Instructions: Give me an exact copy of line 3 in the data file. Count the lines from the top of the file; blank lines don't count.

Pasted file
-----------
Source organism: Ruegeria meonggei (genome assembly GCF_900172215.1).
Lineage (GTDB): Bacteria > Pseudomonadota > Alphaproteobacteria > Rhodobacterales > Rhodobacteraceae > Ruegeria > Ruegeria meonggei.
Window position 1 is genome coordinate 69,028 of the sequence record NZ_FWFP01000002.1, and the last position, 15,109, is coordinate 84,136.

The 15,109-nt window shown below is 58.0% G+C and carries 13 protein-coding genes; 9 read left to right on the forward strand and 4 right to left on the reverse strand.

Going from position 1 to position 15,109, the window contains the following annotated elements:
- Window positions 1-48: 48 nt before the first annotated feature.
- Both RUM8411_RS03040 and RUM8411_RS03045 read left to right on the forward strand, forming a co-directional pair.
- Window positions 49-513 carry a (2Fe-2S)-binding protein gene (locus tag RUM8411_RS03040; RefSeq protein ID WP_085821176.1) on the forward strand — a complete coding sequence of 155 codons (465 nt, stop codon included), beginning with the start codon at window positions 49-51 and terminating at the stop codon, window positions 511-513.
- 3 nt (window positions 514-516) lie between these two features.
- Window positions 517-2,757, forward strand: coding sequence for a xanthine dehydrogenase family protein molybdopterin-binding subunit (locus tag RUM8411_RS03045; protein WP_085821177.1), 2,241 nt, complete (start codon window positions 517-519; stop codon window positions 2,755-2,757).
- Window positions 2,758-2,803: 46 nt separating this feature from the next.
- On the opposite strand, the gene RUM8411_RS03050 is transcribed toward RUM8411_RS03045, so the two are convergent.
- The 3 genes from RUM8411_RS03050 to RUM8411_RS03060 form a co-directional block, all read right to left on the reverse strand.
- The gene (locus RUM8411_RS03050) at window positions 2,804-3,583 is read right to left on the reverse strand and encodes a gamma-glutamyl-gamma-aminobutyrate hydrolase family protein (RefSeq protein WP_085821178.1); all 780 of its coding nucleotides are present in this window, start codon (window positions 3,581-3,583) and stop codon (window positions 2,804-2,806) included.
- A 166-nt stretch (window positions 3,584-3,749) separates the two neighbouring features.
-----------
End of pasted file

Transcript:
Window position 1 is genome coordinate 69,028 of the sequence record NZ_FWFP01000002.1, and the last position, 15,109, is coordinate 84,136.